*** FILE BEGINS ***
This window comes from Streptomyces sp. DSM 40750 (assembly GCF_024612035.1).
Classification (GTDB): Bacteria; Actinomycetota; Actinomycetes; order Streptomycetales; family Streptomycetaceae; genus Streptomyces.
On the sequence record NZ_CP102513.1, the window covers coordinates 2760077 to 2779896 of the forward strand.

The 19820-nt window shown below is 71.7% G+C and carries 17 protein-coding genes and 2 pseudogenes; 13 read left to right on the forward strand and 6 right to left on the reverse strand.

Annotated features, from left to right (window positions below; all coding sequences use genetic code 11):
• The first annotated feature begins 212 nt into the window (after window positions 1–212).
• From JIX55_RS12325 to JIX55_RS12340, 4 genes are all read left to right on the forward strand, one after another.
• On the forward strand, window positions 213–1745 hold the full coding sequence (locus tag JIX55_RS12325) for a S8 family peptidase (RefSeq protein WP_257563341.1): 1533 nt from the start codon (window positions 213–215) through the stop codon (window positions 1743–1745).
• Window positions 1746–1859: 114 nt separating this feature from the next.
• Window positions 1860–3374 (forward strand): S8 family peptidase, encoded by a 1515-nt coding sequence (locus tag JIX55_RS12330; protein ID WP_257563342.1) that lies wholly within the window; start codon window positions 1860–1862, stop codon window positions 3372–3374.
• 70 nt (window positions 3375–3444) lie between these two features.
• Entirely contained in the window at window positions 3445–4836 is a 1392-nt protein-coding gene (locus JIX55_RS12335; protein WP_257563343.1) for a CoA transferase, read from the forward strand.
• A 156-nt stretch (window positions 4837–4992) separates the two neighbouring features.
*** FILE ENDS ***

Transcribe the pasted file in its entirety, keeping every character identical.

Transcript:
This window comes from Streptomyces sp. DSM 40750 (assembly GCF_024612035.1).
Classification (GTDB): Bacteria; Actinomycetota; Actinomycetes; order Streptomycetales; family Streptomycetaceae; genus Streptomyces.
On the sequence record NZ_CP102513.1, the window covers coordinates 2760077 to 2779896 of the forward strand.

The 19820-nt window shown below is 71.7% G+C and carries 17 protein-coding genes and 2 pseudogenes; 13 read left to right on the forward strand and 6 right to left on the reverse strand.

Annotated features, from left to right (window positions below; all coding sequences use genetic code 11):
• The first annotated feature begins 212 nt into the window (after window positions 1–212).
• From JIX55_RS12325 to JIX55_RS12340, 4 genes are all read left to right on the forward strand, one after another.
• On the forward strand, window positions 213–1745 hold the full coding sequence (locus tag JIX55_RS12325) for a S8 family peptidase (RefSeq protein WP_257563341.1): 1533 nt from the start codon (window positions 213–215) through the stop codon (window positions 1743–1745).
• Window positions 1746–1859: 114 nt separating this feature from the next.
• Window positions 1860–3374 (forward strand): S8 family peptidase, encoded by a 1515-nt coding sequence (locus tag JIX55_RS12330; protein ID WP_257563342.1) that lies wholly within the window; start codon window positions 1860–1862, stop codon window positions 3372–3374.
• 70 nt (window positions 3375–3444) lie between these two features.
• Entirely contained in the window at window positions 3445–4836 is a 1392-nt protein-coding gene (locus JIX55_RS12335; protein WP_257563343.1) for a CoA transferase, read from the forward strand.
• A 156-nt stretch (window positions 4837–4992) separates the two neighbouring features.